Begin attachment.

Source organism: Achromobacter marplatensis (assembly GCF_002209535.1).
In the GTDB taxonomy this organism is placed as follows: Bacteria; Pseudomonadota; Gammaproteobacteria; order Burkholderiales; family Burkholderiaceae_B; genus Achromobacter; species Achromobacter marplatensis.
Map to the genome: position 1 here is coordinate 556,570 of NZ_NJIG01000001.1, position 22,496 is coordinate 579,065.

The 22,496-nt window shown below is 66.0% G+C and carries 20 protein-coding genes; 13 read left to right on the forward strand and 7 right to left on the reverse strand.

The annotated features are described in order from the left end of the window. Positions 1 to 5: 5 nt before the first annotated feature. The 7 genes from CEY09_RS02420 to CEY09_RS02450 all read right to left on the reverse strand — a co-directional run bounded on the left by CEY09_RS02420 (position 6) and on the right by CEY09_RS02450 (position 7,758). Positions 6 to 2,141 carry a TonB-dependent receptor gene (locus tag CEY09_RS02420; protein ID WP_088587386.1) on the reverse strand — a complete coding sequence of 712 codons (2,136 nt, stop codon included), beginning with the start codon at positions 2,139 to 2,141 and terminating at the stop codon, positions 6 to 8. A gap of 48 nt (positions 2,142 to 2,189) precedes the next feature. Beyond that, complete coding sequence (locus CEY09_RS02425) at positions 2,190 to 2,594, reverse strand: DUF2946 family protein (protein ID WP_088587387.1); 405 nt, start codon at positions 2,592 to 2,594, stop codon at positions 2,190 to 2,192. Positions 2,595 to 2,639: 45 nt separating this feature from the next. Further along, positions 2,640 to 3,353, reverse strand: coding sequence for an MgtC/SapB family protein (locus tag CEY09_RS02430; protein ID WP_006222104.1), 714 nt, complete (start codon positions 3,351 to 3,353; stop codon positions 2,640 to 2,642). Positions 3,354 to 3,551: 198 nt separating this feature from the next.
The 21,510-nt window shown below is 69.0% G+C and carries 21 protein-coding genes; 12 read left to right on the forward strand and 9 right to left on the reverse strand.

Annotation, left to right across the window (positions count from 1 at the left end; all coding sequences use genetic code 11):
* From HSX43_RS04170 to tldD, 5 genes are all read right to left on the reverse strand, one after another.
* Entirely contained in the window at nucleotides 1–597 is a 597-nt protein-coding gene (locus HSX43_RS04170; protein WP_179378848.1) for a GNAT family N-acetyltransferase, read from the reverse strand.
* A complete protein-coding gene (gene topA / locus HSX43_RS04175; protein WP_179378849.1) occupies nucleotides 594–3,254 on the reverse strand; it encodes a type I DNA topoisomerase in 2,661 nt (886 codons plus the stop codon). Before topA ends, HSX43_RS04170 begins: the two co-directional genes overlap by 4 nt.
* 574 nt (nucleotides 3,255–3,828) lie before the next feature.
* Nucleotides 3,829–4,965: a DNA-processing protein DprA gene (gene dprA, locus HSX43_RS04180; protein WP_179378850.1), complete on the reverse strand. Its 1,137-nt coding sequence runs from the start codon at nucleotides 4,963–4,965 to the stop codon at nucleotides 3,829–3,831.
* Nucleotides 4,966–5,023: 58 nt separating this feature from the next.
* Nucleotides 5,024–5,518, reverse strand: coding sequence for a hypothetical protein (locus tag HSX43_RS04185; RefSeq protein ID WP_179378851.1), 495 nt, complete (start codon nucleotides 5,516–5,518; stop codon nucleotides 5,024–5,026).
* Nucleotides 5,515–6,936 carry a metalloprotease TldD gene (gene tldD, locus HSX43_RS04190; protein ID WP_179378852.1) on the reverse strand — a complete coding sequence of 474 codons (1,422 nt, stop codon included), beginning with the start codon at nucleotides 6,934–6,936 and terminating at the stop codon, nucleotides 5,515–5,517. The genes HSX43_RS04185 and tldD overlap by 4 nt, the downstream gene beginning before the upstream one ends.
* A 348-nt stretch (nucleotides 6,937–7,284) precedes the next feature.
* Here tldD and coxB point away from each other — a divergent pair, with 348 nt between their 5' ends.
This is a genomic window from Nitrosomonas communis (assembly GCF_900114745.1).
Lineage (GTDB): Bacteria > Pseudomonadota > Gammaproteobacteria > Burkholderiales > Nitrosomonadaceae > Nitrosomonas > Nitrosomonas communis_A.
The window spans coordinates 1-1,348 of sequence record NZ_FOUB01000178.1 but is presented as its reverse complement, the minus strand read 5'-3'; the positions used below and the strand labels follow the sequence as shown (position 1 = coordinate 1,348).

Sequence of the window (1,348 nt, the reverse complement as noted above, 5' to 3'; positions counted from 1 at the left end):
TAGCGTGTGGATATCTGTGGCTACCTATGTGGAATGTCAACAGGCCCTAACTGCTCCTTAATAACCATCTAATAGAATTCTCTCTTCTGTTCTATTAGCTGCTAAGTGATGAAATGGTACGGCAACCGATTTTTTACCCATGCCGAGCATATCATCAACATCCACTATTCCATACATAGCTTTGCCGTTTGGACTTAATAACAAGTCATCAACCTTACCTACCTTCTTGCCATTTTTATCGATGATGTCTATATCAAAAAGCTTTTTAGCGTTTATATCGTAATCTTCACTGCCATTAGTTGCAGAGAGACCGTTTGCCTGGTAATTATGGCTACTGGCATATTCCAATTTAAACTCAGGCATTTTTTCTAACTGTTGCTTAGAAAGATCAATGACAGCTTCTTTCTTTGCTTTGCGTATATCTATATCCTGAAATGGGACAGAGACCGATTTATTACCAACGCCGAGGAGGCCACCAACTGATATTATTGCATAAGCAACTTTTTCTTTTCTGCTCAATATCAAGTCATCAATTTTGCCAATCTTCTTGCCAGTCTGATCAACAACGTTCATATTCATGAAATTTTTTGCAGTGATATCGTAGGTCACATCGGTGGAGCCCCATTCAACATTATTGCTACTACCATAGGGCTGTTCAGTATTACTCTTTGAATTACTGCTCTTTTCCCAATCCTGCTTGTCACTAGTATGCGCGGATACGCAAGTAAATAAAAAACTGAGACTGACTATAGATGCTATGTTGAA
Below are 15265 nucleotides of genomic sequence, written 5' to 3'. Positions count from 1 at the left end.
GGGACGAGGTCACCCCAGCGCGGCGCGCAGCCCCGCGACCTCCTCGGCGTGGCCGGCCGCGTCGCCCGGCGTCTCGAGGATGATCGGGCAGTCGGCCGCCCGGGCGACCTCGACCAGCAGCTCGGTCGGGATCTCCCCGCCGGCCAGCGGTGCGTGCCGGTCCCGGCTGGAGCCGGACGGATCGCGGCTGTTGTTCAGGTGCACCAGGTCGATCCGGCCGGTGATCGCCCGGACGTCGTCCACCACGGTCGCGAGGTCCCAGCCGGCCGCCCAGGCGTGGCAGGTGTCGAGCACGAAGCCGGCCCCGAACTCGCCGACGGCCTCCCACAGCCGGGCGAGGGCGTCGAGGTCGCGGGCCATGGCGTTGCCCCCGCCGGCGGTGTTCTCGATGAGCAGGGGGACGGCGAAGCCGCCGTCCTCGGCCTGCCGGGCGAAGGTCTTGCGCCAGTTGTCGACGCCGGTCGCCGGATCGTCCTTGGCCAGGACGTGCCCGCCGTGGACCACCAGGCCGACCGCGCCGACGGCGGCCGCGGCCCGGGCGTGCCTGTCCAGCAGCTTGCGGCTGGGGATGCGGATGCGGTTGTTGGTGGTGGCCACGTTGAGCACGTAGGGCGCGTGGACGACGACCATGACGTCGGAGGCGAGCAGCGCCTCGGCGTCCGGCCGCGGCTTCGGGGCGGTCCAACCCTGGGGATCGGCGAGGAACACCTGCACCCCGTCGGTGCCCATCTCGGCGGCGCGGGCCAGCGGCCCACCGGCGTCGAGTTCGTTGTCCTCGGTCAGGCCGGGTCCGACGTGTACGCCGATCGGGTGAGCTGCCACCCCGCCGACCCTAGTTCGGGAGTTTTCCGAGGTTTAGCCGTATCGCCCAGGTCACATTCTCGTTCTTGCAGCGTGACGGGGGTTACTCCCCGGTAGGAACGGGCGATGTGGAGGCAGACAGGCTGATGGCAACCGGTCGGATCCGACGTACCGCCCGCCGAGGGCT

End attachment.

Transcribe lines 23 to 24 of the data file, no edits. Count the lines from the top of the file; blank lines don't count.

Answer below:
Below are 15265 nucleotides of genomic sequence, written 5' to 3'. Positions count from 1 at the left end.
GGGACGAGGTCACCCCAGCGCGGCGCGCAGCCCCGCGACCTCCTCGGCGTGGCCGGCCGCGTCGCCCGGCGTCTCGAGGATGATCGGGCAGTCGGCCGCCCGGGCGACCTCGACCAGCAGCTCGGTCGGGATCTCCCCGCCGGCCAGCGGTGCGTGCCGGTCCCGGCTGGAGCCGGACGGATCGCGGCTGTTGTTCAGGTGCACCAGGTCGATCCGGCCGGTGATCGCCCGGACGTCGTCCACCACGGTCGCGAGGTCCCAGCCGGCCGCCCAGGCGTGGCAGGTGTCGAGCACGAAGCCGGCCCCGAACTCGCCGACGGCCTCCCACAGCCGGGCGAGGGCGTCGAGGTCGCGGGCCATGGCGTTGCCCCCGCCGGCGGTGTTCTCGATGAGCAGGGGGACGGCGAAGCCGCCGTCCTCGGCCTGCCGGGCGAAGGTCTTGCGCCAGTTGTCGACGCCGGTCGCCGGATCGTCCTTGGCCAGGACGTGCCCGCCGTGGACCACCAGGCCGACCGCGCCGACGGCGGCCGCGGCCCGGGCGTGCCTGTCCAGCAGCTTGCGGCTGGGGATGCGGATGCGGTTGTTGGTGGTGGCCACGTTGAGCACGTAGGGCGCGTGGACGACGACCATGACGTCGGAGGCGAGCAGCGCCTCGGCGTCCGGCCGCGGCTTCGGGGCGGTCCAACCCTGGGGATCGGCGAGGAACACCTGCACCCCGTCGGTGCCCATCTCGGCGGCGCGGGCCAGCGGCCCACCGGCGTCGAGTTCGTTGTCCTCGGTCAGGCCGGGTCCGACGTGTACGCCGATCGGGTGAGCTGCCACCCCGCCGACCCTAGTTCGGGAGTTTTCCGAGGTTTAGCCGTATCGCCCAGGTCACATTCTCGTTCTTGCAGCGTGACGGGGGTTACTCCCCGGTAGGAACGGGCGATGTGGAGGCAGACAGGCTGATGGCAACCGGTCGGATCCGACGTACCGCCCGCCGAGGGCT